“A Grateful Nation Thanks and Honors You.”

The United States of America Vietnam War Commemoration is a national initiative, and the lapel pin is the nation’s lasting memento of thanks.


The National Archives Building is always an impressive sight on Constitution Avenue, but this week we’re attracting a bit more attention. Thanks to the North Carolina Vietnam Helicopter Pilots Association (who are the custodians of the aircraft), we can see and learn about three original Vietnam War–era helicopters: the Bell AH-1 Cobra, the Bell UH-1 Iroquois, and the Bell OH-58 Kiowa. This display is presented in part by the National Archives Foundation through the generous support of Bell Helicopter.

And now, we’ll hear from General Richard A. Cody (retired) of the United States Army.

General Cody graduated from the United States Military Academy at West Point in 1972. He is a Master Army Aviator, rated in over 19 helicopters and has over 5,000 hours of flight time.

During his 36-plus years of service, General Cody served in six of the Army’s combat divisions.

During Operation Desert Storm, then-Lieutenant Colonel Cody led Task Force Normandy, a flight of eight Apache helicopters, into Iraq and destroyed two critical Iraqi radar sites prior to the start of the allied air campaign.

General Cody is currently the Senior Vice President and Officer for L3 Technologies, Inc., Washington Operations. He is the Chairman of the Board for Homes for Our Troops; Board Trustee of the Intrepid Fallen Heroes Fund; Board Trustee of the George C. Marshall Foundation; on the Advisory Board for Hope for the Warriors; and the founder and lead pilot for Operation Flying Heroes, an organization that provides flights for Iraq and Afghanistan Wounded Warriors.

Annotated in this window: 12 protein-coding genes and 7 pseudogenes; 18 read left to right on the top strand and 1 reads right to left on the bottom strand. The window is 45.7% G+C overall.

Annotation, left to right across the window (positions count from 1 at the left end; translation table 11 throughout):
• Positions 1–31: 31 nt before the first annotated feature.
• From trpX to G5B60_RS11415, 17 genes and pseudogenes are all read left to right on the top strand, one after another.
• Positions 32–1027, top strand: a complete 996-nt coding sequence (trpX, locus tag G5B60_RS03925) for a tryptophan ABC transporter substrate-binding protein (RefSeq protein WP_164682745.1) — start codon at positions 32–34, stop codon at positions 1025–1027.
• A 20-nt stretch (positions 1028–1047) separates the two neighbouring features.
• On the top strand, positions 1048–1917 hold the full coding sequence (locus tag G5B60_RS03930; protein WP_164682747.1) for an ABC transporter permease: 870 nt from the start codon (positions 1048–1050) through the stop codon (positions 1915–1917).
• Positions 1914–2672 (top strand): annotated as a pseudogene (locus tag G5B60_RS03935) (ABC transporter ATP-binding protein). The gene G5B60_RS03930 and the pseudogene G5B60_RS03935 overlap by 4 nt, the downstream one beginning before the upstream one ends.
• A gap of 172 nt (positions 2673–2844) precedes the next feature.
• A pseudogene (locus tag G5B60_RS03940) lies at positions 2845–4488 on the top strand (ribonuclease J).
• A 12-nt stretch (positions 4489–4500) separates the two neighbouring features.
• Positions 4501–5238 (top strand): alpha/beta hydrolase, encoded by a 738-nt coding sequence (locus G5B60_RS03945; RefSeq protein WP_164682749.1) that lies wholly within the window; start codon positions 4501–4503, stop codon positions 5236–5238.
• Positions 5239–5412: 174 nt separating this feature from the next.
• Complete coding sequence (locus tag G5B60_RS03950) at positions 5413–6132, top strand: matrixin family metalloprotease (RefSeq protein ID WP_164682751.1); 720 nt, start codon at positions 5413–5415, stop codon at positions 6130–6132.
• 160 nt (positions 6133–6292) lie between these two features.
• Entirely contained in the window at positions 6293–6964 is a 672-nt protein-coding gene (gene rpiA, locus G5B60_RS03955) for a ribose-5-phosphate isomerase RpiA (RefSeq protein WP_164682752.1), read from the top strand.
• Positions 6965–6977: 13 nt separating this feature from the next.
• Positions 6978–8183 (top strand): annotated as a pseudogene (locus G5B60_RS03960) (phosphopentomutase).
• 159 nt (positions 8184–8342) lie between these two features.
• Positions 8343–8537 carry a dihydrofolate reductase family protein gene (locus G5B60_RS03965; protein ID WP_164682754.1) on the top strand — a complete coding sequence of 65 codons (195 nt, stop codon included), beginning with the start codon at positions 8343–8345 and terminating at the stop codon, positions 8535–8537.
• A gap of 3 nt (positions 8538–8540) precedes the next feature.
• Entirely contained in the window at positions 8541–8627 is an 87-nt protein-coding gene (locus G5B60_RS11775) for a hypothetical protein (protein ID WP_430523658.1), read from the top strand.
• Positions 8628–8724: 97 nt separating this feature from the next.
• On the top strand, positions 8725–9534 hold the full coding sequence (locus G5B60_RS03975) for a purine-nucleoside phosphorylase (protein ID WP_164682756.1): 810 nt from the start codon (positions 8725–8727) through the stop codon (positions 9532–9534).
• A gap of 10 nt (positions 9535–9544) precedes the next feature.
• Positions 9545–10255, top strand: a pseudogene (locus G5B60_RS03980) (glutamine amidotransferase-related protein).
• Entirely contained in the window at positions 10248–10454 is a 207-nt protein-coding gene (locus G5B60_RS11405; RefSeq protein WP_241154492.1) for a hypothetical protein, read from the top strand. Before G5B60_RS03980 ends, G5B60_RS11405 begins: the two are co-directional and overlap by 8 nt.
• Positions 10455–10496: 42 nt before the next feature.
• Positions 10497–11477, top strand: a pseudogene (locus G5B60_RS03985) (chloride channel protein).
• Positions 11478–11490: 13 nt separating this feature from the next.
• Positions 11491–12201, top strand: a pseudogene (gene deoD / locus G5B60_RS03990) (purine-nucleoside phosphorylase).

General Cody has received the United States Military Academy Distinguished Graduate Award and the George C. Marshall Goodpaster Award and is an inductee of the Army Aviation Hall of Fame.

Ladies and gentlemen, please welcome General Richard A. Cody.


It’s now my pleasure to turn the program over to our moderator, Dwayne Williams. Dwayne is a decorated Vietnam veteran and helicopter pilot. He graduated from flight school in October 1966 and was assigned to 175th Helicopter Company (Outlaws & Mavericks) in Vinh Long, Vietnam, where he served as gunship pilot. After his tour in Vietnam, he was reassigned to Fort Wolters, Texas, and served as an instructor pilot until his honorable discharge in October 1969.  In the 1970s, he was a line pilot in the offshore oil industry, and then began a 31-year career as a chief pilot, instructor pilot, demonstration pilot, and experimental test pilot for Bell Helicopter, first in Iran and then in Fort Worth, Texas. Since retiring from Bell, Dwayne has kept flying helicopters, and currently resides in Arlington, Texas, with his wife of over 52 years.

Please welcome Dwayne Williams and members of the North Carolina Vietnam Helicopter Pilots Association.